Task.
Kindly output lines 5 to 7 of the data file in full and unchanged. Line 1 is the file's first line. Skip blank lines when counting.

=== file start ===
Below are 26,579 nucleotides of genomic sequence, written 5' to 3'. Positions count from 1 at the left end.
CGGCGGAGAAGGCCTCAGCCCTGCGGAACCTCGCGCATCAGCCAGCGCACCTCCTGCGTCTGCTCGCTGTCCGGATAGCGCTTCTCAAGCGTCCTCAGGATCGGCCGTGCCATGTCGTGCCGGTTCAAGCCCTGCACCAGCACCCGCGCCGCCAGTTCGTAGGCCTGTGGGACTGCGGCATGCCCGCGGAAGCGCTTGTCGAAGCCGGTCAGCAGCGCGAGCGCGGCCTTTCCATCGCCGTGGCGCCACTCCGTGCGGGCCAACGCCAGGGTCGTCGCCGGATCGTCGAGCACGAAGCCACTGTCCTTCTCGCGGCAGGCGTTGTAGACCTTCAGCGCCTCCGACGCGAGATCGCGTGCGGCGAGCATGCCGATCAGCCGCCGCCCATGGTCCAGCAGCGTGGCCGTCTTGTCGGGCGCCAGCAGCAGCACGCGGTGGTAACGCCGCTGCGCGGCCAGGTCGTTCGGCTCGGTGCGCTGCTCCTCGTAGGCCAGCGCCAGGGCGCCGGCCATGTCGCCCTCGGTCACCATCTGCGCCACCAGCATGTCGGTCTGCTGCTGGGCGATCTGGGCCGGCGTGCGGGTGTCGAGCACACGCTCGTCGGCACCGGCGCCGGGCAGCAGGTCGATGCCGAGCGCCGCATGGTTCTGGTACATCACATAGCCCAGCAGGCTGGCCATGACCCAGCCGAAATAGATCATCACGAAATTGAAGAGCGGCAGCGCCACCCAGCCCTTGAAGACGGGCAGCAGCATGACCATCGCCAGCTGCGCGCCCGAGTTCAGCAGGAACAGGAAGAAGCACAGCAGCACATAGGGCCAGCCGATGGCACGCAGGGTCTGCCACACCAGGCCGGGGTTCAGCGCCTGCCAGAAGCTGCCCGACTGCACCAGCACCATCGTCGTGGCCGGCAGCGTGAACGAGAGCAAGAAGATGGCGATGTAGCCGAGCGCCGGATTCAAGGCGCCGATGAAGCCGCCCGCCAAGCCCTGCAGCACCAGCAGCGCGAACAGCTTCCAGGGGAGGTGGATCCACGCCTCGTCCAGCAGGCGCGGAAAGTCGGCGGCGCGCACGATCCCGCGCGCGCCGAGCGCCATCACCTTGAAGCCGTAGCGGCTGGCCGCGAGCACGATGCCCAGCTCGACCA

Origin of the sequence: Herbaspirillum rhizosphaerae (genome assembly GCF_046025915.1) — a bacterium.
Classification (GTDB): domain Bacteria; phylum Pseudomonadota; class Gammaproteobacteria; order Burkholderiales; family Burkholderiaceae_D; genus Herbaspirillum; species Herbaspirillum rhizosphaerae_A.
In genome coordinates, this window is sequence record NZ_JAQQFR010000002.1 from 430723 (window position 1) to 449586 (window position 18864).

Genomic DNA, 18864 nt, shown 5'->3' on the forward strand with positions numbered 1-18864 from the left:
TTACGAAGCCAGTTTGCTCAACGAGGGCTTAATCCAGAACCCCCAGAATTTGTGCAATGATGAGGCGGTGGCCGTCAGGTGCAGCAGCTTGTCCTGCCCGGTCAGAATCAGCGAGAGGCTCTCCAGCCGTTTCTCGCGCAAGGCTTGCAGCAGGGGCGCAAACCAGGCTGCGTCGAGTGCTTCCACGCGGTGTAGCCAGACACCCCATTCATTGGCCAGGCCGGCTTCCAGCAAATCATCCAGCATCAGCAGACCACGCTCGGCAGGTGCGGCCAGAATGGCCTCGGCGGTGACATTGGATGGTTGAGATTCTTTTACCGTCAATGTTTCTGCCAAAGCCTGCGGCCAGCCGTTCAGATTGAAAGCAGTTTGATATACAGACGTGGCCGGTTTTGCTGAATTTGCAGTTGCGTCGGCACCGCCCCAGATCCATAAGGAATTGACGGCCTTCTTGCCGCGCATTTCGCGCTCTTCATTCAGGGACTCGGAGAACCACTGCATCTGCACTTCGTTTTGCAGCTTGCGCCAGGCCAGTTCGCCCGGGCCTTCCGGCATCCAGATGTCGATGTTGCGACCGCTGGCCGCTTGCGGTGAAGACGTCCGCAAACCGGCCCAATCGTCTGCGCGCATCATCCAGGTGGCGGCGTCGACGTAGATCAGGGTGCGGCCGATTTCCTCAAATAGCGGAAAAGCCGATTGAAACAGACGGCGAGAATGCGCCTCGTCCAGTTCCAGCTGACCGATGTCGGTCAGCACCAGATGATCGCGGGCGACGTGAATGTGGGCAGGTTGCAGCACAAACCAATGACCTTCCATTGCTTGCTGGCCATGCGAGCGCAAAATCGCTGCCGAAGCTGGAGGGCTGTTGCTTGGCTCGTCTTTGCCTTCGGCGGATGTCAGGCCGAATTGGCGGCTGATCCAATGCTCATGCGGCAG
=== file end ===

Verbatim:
In genome coordinates, this window is sequence record NZ_JAQQFR010000002.1 from 430723 (window position 1) to 449586 (window position 18864).

Genomic DNA, 18864 nt, shown 5'->3' on the forward strand with positions numbered 1-18864 from the left:
TTACGAAGCCAGTTTGCTCAACGAGGGCTTAATCCAGAACCCCCAGAATTTGTGCAATGATGAGGCGGTGGCCGTCAGGTGCAGCAGCTTGTCCTGCCCGGTCAGAATCAGCGAGAGGCTCTCCAGCCGTTTCTCGCGCAAGGCTTGCAGCAGGGGCGCAAACCAGGCTGCGTCGAGTGCTTCCACGCGGTGTAGCCAGACACCCCATTCATTGGCCAGGCCGGCTTCCAGCAAATCATCCAGCATCAGCAGACCACGCTCGGCAGGTGCGGCCAGAATGGCCTCGGCGGTGACATTGGATGGTTGAGATTCTTTTACCGTCAATGTTTCTGCCAAAGCCTGCGGCCAGCCGTTCAGATTGAAAGCAGTTTGATATACAGACGTGGCCGGTTTTGCTGAATTTGCAGTTGCGTCGGCACCGCCCCAGATCCATAAGGAATTGACGGCCTTCTTGCCGCGCATTTCGCGCTCTTCATTCAGGGACTCGGAGAACCACTGCATCTGCACTTCGTTTTGCAGCTTGCGCCAGGCCAGTTCGCCCGGGCCTTCCGGCATCCAGATGTCGATGTTGCGACCGCTGGCCGCTTGCGGTGAAGACGTCCGCAAACCGGCCCAATCGTCTGCGCGCATCATCCAGGTGGCGGCGTCGACGTAGATCAGGGTGCGGCCGATTTCCTCAAATAGCGGAAAAGCCGATTGAAACAGACGGCGAGAATGCGCCTCGTCCAGTTCCAGCTGACCGATGTCGGTCAGCACCAGATGATCGCGGGCGACGTGAATGTGGGCAGGTTGCAGCACAAACCAATGACCTTCCATTGCTTGCTGGCCATGCGAGCGCAAAATCGCTGCCGAAGCTGGAGGGCTGTTGCTTGGCTCGTCTTTGCCTTCGGCGGATGTCAGGCCGAATTGGCGGCTGATCCAATGCTCATGCGGCAG